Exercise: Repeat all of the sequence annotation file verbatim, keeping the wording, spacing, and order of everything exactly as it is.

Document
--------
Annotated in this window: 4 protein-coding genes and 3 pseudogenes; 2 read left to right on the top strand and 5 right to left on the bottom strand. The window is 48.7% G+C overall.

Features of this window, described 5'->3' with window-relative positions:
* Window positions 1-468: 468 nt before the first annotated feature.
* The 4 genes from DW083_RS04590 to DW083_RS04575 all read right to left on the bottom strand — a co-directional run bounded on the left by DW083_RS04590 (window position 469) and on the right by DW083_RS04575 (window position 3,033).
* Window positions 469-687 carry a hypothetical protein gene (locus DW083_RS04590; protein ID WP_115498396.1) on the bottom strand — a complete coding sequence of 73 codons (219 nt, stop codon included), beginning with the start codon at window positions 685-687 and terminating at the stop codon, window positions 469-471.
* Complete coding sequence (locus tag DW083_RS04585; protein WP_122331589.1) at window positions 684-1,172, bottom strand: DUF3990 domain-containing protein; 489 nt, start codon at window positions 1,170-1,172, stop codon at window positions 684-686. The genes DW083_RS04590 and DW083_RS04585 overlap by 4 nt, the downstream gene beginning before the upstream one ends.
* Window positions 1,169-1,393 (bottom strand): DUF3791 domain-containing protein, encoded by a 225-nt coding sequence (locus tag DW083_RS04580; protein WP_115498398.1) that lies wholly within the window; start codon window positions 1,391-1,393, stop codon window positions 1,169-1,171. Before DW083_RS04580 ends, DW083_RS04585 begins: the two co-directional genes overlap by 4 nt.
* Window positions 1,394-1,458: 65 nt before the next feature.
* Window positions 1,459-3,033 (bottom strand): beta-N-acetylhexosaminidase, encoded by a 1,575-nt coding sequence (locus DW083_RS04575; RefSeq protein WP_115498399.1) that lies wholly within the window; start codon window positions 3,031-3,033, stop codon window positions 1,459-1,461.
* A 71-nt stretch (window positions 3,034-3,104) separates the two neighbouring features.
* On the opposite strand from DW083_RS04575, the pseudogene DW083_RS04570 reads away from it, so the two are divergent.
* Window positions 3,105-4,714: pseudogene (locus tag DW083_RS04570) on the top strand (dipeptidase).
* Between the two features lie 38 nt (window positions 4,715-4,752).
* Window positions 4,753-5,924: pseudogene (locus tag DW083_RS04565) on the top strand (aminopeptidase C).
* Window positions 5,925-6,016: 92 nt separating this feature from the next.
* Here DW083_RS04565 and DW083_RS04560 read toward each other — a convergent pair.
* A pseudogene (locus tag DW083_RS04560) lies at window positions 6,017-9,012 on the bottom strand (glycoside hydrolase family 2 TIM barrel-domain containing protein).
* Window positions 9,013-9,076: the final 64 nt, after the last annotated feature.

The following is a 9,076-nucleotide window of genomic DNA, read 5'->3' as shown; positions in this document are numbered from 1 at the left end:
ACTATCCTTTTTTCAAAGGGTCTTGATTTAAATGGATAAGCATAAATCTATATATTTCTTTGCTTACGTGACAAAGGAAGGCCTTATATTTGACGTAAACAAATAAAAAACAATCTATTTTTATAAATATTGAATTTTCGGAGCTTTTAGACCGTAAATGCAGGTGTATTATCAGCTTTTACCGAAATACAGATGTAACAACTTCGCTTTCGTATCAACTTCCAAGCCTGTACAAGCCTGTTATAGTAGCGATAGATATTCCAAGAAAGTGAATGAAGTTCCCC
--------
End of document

Annotated in this window: 4 protein-coding genes and 3 pseudogenes; 2 read left to right on the top strand and 5 right to left on the bottom strand. The window is 48.7% G+C overall.

Features of this window, described 5'->3' with window-relative positions:
* Window positions 1-468: 468 nt before the first annotated feature.
* The 4 genes from DW083_RS04590 to DW083_RS04575 all read right to left on the bottom strand — a co-directional run bounded on the left by DW083_RS04590 (window position 469) and on the right by DW083_RS04575 (window position 3,033).
* Window positions 469-687 carry a hypothetical protein gene (locus DW083_RS04590; protein ID WP_115498396.1) on the bottom strand — a complete coding sequence of 73 codons (219 nt, stop codon included), beginning with the start codon at window positions 685-687 and terminating at the stop codon, window positions 469-471.
* Complete coding sequence (locus tag DW083_RS04585; protein WP_122331589.1) at window positions 684-1,172, bottom strand: DUF3990 domain-containing protein; 489 nt, start codon at window positions 1,170-1,172, stop codon at window positions 684-686. The genes DW083_RS04590 and DW083_RS04585 overlap by 4 nt, the downstream gene beginning before the upstream one ends.
* Window positions 1,169-1,393 (bottom strand): DUF3791 domain-containing protein, encoded by a 225-nt coding sequence (locus tag DW083_RS04580; protein WP_115498398.1) that lies wholly within the window; start codon window positions 1,391-1,393, stop codon window positions 1,169-1,171. Before DW083_RS04580 ends, DW083_RS04585 begins: the two co-directional genes overlap by 4 nt.
* Window positions 1,394-1,458: 65 nt before the next feature.
* Window positions 1,459-3,033 (bottom strand): beta-N-acetylhexosaminidase, encoded by a 1,575-nt coding sequence (locus DW083_RS04575; RefSeq protein WP_115498399.1) that lies wholly within the window; start codon window positions 3,031-3,033, stop codon window positions 1,459-1,461.
* A 71-nt stretch (window positions 3,034-3,104) separates the two neighbouring features.
* On the opposite strand from DW083_RS04575, the pseudogene DW083_RS04570 reads away from it, so the two are divergent.
* Window positions 3,105-4,714: pseudogene (locus tag DW083_RS04570) on the top strand (dipeptidase).
* Between the two features lie 38 nt (window positions 4,715-4,752).
* Window positions 4,753-5,924: pseudogene (locus tag DW083_RS04565) on the top strand (aminopeptidase C).
* Window positions 5,925-6,016: 92 nt separating this feature from the next.
* Here DW083_RS04565 and DW083_RS04560 read toward each other — a convergent pair.
* A pseudogene (locus tag DW083_RS04560) lies at window positions 6,017-9,012 on the bottom strand (glycoside hydrolase family 2 TIM barrel-domain containing protein).
* Window positions 9,013-9,076: the final 64 nt, after the last annotated feature.

The following is a 9,076-nucleotide window of genomic DNA, read 5'->3' as shown; positions in this document are numbered from 1 at the left end:
ACTATCCTTTTTTCAAAGGGTCTTGATTTAAATGGATAAGCATAAATCTATATATTTCTTTGCTTACGTGACAAAGGAAGGCCTTATATTTGACGTAAACAAATAAAAAACAATCTATTTTTATAAATATTGAATTTTCGGAGCTTTTAGACCGTAAATGCAGGTGTATTATCAGCTTTTACCGAAATACAGATGTAACAACTTCGCTTTCGTATCAACTTCCAAGCCTGTACAAGCCTGTTATAGTAGCGATAGATATTCCAAGAAAGTGAATGAAGTTCCCC